One simple and well-thought-out solution came with Spieldenner’s publisher. A new offshoot of Rutgers University Press, Q+Public is a new publishing house that seeks to give voices to semi-academic and cultural LGBTQ+ collections from leading thinkers, writers and artists.

Q+Public agreed to keep the price of “A Pill for Promiscuity” under $20, a deal Spieldenner feels will allow it to be absorbed by the general community at a much more palatable rate.

“That's why this book was important in that it’s the first one I made that was not meant for only libraries,” said Spieldenner, whose co-editor and close friend Jeffrey Escoffier died after it was completed. “It’s meant to be sold, meant to be shared and showed around. There are comic books in it. There's art in it. There's lots of different ways to access the book. And it's different generations, too, so Andrew Holleran is in it. (Escoffier) is in it, and another guy, Jeff Weinstein. They're all in their 70s. And then we had people in their 20s writing in it. So they’re all having this kind of multigenerational queer conversation.”

Not stopping there, Spieldenner – who just celebrated the two-year mark of being executive director at MPact Global Action for Gay Men’s Health and Rights – recently earned a grant award from the National Science Foundation.

His proposal, “Knowledge of HIV/AIDS: Expertise, Participation, and the Archive in the Long Pandemic,” earned him a development grant in the amount of $56,944.

Taking initiative has been a hallmark of Spieldenner’s life at CSUSM.

Spieldenner brings his leadership and commitment to inclusivity to the College of Humanities, Arts, Behavioral, and Social Sciences (CHABSS) where he has also been working diligently alongside CHABSS Dean Liora Gubkin and Associate Dean Carmen Nava to formulate the college’s approach to the university’s strategic plan.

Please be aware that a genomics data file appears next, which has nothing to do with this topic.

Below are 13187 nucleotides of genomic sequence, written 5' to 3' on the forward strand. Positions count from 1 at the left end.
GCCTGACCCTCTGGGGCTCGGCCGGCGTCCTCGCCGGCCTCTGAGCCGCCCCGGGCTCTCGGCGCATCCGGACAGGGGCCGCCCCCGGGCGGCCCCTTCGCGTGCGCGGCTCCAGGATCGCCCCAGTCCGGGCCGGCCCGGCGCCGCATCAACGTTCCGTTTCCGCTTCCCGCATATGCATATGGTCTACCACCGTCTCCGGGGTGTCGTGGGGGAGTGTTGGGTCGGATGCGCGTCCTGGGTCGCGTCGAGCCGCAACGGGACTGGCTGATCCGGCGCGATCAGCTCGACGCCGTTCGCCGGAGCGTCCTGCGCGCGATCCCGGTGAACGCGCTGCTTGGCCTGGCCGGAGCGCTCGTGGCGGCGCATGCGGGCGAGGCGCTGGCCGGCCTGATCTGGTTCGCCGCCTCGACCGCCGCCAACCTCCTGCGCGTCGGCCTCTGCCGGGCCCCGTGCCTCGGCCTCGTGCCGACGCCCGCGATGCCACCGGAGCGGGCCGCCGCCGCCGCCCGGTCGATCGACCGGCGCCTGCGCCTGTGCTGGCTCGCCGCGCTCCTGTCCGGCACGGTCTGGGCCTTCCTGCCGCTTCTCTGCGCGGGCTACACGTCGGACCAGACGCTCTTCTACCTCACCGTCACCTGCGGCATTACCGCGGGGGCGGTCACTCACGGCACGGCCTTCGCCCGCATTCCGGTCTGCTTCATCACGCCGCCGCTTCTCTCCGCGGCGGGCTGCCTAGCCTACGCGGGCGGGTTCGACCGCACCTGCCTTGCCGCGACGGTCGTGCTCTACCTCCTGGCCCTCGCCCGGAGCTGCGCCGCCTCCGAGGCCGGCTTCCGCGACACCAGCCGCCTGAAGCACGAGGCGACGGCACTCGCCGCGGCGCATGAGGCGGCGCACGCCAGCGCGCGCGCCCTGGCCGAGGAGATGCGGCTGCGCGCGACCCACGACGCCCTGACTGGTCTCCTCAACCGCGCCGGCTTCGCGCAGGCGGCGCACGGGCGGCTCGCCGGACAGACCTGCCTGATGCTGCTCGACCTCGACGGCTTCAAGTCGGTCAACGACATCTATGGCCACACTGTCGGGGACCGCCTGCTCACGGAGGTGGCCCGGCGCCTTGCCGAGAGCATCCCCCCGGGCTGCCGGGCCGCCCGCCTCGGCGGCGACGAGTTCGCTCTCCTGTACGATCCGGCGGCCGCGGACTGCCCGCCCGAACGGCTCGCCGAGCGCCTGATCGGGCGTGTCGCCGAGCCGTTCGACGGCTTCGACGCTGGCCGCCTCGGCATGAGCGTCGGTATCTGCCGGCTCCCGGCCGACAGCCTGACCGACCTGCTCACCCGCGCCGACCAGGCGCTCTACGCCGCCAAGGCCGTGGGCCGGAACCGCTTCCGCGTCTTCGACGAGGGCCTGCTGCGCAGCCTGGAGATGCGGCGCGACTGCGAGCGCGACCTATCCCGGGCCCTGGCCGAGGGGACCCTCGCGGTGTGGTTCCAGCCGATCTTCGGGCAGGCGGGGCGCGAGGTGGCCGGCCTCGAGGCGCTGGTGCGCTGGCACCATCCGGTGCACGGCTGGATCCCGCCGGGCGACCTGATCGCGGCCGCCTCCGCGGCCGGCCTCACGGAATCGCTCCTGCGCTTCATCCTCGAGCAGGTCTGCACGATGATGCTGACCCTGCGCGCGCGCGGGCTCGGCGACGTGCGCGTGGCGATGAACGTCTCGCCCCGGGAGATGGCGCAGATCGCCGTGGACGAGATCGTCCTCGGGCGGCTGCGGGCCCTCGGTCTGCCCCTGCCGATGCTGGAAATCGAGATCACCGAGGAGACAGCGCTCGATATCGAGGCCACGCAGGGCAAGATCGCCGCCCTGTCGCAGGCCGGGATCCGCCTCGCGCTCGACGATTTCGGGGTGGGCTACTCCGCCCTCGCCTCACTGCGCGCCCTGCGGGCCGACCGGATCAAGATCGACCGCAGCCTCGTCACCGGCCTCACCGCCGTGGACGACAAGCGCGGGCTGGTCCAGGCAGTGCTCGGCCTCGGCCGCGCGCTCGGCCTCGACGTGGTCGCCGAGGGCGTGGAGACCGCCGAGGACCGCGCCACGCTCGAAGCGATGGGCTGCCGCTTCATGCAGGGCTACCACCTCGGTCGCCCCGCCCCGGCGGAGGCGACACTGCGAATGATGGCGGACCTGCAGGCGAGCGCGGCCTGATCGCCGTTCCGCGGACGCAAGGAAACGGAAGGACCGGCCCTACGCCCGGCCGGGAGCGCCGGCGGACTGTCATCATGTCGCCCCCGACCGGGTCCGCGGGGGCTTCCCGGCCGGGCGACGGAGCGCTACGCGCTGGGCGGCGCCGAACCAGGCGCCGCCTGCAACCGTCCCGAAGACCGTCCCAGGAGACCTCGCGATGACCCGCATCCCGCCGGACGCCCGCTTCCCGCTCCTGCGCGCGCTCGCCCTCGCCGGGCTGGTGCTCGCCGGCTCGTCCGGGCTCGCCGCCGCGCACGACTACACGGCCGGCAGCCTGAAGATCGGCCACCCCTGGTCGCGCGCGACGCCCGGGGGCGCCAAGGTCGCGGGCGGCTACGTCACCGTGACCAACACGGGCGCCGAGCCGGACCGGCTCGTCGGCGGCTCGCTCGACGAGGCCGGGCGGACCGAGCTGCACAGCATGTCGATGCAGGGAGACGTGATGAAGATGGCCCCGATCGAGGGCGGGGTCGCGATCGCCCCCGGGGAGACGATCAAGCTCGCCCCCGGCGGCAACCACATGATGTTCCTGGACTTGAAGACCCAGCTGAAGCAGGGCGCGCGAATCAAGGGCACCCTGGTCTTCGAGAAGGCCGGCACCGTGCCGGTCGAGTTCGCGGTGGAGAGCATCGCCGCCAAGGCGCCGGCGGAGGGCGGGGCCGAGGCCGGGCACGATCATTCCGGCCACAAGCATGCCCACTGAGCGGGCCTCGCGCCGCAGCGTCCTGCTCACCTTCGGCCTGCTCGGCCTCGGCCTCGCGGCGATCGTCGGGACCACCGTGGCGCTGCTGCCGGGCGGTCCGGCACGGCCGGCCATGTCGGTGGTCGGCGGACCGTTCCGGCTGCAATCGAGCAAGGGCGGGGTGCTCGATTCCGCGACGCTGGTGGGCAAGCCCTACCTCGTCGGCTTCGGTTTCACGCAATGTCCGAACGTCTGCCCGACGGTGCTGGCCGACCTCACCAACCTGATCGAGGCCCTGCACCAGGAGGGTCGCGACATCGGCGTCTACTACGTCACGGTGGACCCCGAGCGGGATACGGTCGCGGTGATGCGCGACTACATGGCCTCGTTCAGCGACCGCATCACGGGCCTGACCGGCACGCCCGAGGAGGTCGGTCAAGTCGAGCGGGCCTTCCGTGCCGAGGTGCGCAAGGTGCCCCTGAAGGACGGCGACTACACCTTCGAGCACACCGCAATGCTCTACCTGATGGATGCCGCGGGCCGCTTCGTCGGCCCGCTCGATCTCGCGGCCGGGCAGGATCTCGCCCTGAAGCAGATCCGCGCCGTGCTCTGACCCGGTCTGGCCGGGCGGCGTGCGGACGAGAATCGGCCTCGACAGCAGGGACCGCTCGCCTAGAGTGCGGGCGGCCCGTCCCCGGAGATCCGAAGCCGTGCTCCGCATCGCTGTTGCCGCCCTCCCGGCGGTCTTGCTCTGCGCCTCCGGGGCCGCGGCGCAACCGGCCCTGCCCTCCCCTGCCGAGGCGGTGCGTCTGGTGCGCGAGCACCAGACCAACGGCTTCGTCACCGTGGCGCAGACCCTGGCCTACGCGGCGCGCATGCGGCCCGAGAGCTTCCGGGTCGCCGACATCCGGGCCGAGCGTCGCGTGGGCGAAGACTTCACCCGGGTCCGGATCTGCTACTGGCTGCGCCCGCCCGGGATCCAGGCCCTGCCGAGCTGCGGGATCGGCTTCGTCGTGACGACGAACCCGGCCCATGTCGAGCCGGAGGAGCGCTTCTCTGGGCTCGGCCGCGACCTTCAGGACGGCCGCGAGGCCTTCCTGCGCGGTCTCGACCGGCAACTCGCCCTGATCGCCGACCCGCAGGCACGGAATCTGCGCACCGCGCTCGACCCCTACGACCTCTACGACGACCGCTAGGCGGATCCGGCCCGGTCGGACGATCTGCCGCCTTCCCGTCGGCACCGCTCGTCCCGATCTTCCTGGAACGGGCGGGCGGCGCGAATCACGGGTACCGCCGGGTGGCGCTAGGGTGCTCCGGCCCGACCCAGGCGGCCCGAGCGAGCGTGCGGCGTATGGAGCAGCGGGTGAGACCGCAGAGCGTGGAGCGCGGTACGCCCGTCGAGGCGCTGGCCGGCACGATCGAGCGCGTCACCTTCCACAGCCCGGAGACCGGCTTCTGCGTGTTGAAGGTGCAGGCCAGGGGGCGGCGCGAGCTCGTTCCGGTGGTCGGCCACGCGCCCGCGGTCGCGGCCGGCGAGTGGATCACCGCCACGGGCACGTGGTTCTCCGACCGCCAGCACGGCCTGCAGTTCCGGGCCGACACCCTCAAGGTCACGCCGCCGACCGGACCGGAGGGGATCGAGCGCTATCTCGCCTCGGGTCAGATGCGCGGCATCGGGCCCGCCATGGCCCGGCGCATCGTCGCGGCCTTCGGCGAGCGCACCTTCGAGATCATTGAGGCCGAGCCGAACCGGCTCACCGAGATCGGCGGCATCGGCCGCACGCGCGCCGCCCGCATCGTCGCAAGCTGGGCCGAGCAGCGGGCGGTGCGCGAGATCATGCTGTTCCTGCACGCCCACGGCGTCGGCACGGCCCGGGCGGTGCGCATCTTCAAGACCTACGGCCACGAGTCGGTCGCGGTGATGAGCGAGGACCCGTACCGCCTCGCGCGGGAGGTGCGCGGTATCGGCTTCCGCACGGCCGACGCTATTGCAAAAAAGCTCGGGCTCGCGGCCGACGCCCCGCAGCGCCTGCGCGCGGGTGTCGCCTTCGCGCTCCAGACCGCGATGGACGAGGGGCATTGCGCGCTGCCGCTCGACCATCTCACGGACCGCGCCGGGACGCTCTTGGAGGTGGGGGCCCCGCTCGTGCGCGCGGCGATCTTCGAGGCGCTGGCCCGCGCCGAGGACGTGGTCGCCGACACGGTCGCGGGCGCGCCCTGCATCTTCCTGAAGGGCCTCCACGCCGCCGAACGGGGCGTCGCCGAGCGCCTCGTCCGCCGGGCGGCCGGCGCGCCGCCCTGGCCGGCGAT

“As co-chair of the CHABSS Strategic Planning task force, Andy has given an invaluable amount of his time and energy to help create our vision moving forward,” Gubkin said. “Andy understands the importance of attending to both data and narrative, and I especially appreciate his calm and inclusive leadership. He clearly values the perspectives of many stakeholders and is committed to a thriving future for the college and university.”

On April 4, Spieldenner will be the guest speaker at the annual Faculty Center Research Colloquium gathering in front of the CSUSM community.

He was pleasantly surprised when he got to pick the food for the event (“As long as there’s wine, I’m easy”), and he invited his family to attend. He most likely will jot a few notes down for his talk, but more than likely it will veer to topics he finds interesting.

In typical Spieldenner fashion, he has something funny to say about the upcoming event, but he knows deep down that it’s yet another opportunity to share knowledge, spread love, and yes, keep busy.

“It's an honor to be considered for this, much less get it, and to share some of the work that I do,” said Spieldenner, who currently serves as vice-chair of the U.S. People Living with HIV Caucus. “We only see the small window into a person's life. As academics, we see that less because we only see each other in department meetings, and nobody reads each other's work really. So that's the other piece of it. They'll see how I believe that community voice is what changes laws and policies. Communities’ voices do it.

“That's what I'm going to focus my talk on – showing how communities change laws and policies and practices by using their voices and advocacy. People's voices matter. You can have all the data you want. People's voices matter.”

Media Contact

Eric Breier, Public Affairs Specialist

ebreier@csusm.edu | Office: 760-750-7314